Isn’t it fascinating how good we are at giving advice to others?
As Pastors and leaders, it seems that counsel is requested of us, often times it’s in the most inopportune times too–say in the middle of an important moment in the fourth quarter of a divisional playoff game (that’s just painful right?).
Then there are the times that we give it out unsolicited. We see someone that we care about, and we want to speak into their life through revelation that we have received personally or because we have walked through a similar path. As leaders, there are issues that we tend to “specialize” in. Areas that the Holy Spirit has secured up as a sort of Godly Stronghold in us. It’s something that we believe in and we live in daily victory in this arena. So it makes sense that we want others to have that same freedom.
Sounds familiar, right? Here’s the challenge: How good are you at taking your own counsel? Romans 8:28 says, “And we know that in all things God works for the good of those who love him, who have been called according to his purpose.” It is one of the most quoted verses in all of scripture and I venture to say that if you are reading this, you’ve shared it with someone at some point. It’s been used for centuries in and out of context to inspire, console, spur on and motivate those in a particularly trying season or situation.
Here’s the truth about the verse: it is 100% accurate.
God WILL work all things together for the good of those who love and are called to his purpose. Period. There are no caveats, no ifs, and’s or buts.
However, when you look at this verse, do you believe that the words “ALL THINGS” really does mean all things? For me personally, I recite and claim this verse in my prayer life as an anchor of hope when I am betrayed by someone I call a friend, or I fall suddenly ill, or I come home to a house fire (on an Easter Sunday no less).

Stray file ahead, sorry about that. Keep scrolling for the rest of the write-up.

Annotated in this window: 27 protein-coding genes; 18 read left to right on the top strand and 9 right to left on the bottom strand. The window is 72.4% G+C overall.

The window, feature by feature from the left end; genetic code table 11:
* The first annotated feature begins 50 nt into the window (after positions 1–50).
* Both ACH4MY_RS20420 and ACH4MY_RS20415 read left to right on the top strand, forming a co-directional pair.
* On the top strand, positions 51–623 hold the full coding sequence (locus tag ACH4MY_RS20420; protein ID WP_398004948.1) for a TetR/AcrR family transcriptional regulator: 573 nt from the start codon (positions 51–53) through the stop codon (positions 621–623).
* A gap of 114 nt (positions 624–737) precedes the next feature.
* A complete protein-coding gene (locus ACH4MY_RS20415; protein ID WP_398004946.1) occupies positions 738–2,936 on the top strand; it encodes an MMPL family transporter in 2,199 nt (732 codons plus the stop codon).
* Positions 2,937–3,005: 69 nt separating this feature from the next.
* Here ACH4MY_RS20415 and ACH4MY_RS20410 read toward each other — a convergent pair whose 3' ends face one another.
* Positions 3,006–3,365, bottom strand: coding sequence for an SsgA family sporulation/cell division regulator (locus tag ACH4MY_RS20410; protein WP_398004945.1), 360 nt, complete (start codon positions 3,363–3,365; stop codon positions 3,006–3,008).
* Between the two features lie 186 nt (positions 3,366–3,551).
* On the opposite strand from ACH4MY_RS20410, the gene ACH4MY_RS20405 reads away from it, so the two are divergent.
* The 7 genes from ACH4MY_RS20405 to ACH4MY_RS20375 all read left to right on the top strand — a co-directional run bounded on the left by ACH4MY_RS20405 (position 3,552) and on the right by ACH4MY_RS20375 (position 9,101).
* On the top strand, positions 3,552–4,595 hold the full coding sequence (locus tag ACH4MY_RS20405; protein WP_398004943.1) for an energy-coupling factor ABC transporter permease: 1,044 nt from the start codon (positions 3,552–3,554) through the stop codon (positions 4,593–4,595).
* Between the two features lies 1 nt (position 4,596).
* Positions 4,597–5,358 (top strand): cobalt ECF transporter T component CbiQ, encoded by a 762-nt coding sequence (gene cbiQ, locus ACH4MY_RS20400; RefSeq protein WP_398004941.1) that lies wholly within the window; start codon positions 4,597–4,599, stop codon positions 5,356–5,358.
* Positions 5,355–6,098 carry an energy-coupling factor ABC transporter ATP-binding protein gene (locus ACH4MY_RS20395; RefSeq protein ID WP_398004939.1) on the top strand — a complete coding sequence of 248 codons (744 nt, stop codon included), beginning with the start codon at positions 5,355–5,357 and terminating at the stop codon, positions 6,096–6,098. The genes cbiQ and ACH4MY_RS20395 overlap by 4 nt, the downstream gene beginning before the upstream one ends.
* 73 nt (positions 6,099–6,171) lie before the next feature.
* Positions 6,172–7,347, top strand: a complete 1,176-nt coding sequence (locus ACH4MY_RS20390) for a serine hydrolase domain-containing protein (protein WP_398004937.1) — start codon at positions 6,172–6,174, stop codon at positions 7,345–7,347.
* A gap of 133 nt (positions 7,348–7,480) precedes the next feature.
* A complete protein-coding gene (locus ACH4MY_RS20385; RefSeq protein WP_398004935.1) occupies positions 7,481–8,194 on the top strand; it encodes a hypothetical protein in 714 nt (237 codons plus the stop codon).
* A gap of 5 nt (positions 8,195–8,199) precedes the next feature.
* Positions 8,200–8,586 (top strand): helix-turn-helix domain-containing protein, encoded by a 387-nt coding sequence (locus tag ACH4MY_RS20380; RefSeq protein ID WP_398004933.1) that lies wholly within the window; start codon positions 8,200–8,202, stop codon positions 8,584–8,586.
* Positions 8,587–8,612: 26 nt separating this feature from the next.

Whether an attack from the enemy or a test from heaven, when events or circumstances take place that were done to myself or others, I am quick to call out to heaven and remind my soul that this too will “work together for my good.”
But what if it’s your mistake that got you into a troubling situation?
What if your sin caused pain to you, your family and your church? What if you had a boneheaded moment of anger, or a fleshly fall into temptation? Aren’t you and I as leaders supposed to be above these failures? Can God, will God work all things for our good then?
We’re well versed in Peter’s sin by the fire. The dude that said he wouldn’t fold did, in fact, fold in an instant when the pressure came. The guy who was the first to stand and proclaim his hardcore allegiance shrank in the moment. I have often thought about the rooster crowing and the depth of shame he was put in. I think it was even darker BECAUSE of his belief in his own discipline, fervency and abilities. But I want you to think about Peter after Jesus ascended.
What we see in the book of Acts is that Peter is completely filled to the brim with the Holy Spirits power and courage. He’s in the midst of the lion’s den multiple times where men of great position and power are trying to silence him with very real, forceful threats. Recognize that this isn’t a small fire pit outside the temple courts and servant girl questioning him. When it comes to intimidation, that’s small potatoes! After the resurrection, Peter is delivering sermons in front of dangerous crowds. When it comes to proving his allegiance, he’s passing the test with flying colors and in all boldness in the power of the Holy Spirit rather than his own strength.
I believe that God worked to make the weakest moment of Peter’s life into the building block for the greatest moment!
I believe God worked the shame of his failure to become the catalyst for victory.
God works ALL things for the good for those that love him and are called according to his purpose. Yes, even our failures.
So, as you give out counsel in regard to this verse, give it with certainty, believing it for yourself. And when you find yourself in a situation caused by your own mistakes, have the courage to ask the Lord to do a work in you like he did in Peter…what a great sermon that will make!